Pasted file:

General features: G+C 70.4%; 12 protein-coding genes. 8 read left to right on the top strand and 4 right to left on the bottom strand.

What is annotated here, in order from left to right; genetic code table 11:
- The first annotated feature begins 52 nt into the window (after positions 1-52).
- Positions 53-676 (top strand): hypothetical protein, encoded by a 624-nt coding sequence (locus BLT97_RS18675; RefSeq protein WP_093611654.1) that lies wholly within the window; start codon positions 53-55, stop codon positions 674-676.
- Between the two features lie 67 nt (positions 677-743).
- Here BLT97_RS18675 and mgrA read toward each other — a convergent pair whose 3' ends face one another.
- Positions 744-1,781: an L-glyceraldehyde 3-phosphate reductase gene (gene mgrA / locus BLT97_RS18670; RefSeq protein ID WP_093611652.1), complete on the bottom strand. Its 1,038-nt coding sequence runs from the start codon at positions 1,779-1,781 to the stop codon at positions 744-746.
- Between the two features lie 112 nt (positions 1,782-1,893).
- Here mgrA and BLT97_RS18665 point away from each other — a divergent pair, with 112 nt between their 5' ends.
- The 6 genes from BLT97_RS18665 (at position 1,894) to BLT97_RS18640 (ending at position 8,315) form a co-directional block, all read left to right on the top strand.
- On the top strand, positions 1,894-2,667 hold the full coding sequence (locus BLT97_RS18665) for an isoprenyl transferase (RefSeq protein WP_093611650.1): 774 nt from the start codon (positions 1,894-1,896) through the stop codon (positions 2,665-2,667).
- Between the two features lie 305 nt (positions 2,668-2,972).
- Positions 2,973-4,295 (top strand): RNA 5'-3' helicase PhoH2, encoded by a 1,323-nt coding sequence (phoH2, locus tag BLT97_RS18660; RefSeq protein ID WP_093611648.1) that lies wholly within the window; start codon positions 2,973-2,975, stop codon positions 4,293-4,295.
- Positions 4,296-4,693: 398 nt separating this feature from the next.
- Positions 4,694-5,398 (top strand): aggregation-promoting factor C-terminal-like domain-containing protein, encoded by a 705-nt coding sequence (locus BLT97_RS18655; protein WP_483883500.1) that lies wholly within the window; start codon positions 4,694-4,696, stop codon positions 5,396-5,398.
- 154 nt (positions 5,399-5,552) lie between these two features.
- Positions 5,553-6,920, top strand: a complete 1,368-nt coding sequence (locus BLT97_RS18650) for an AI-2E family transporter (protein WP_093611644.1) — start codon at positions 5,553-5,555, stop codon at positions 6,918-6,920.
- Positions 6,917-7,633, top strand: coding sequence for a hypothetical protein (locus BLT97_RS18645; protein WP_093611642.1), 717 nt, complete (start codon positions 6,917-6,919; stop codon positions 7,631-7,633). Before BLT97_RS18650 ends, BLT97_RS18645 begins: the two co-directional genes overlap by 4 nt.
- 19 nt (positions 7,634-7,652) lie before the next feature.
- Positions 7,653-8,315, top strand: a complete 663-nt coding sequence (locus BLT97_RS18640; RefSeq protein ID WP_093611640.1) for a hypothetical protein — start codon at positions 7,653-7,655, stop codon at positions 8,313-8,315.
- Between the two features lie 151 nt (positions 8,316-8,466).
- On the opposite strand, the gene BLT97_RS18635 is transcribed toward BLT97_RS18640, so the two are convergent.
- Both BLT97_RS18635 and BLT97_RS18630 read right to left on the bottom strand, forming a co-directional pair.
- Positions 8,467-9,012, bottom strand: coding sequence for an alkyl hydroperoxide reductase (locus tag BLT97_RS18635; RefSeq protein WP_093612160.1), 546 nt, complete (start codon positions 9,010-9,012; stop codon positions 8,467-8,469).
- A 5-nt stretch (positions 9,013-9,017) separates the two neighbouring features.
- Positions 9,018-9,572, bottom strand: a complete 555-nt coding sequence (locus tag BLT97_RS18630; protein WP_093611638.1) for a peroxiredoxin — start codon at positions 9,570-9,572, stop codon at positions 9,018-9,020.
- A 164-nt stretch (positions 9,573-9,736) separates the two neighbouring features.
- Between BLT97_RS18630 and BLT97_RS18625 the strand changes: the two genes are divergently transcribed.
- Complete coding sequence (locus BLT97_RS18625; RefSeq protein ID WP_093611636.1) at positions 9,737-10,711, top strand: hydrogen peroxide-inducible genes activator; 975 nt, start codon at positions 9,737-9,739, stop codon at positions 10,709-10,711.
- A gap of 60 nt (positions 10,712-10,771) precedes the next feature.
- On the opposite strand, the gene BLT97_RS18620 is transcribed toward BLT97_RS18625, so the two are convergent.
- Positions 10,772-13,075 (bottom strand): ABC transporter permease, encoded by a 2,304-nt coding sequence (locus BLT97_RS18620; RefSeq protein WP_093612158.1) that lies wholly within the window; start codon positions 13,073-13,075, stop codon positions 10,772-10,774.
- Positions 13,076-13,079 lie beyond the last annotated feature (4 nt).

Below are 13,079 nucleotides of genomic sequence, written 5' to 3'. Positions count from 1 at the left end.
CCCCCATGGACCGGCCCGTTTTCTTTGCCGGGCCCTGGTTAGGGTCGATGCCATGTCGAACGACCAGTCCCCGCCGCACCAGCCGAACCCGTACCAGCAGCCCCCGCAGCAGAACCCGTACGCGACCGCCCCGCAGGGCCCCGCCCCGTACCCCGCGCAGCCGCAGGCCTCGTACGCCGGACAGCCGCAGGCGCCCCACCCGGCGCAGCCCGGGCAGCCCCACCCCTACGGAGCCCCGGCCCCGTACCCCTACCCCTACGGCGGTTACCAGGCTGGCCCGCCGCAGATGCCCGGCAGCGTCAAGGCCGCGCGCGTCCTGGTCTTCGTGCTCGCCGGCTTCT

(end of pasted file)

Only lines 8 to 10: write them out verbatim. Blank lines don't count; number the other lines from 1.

- Between the two features lie 112 nt (positions 1,782-1,893).
- Here mgrA and BLT97_RS18665 point away from each other — a divergent pair, with 112 nt between their 5' ends.
- The 6 genes from BLT97_RS18665 (at position 1,894) to BLT97_RS18640 (ending at position 8,315) form a co-directional block, all read left to right on the top strand.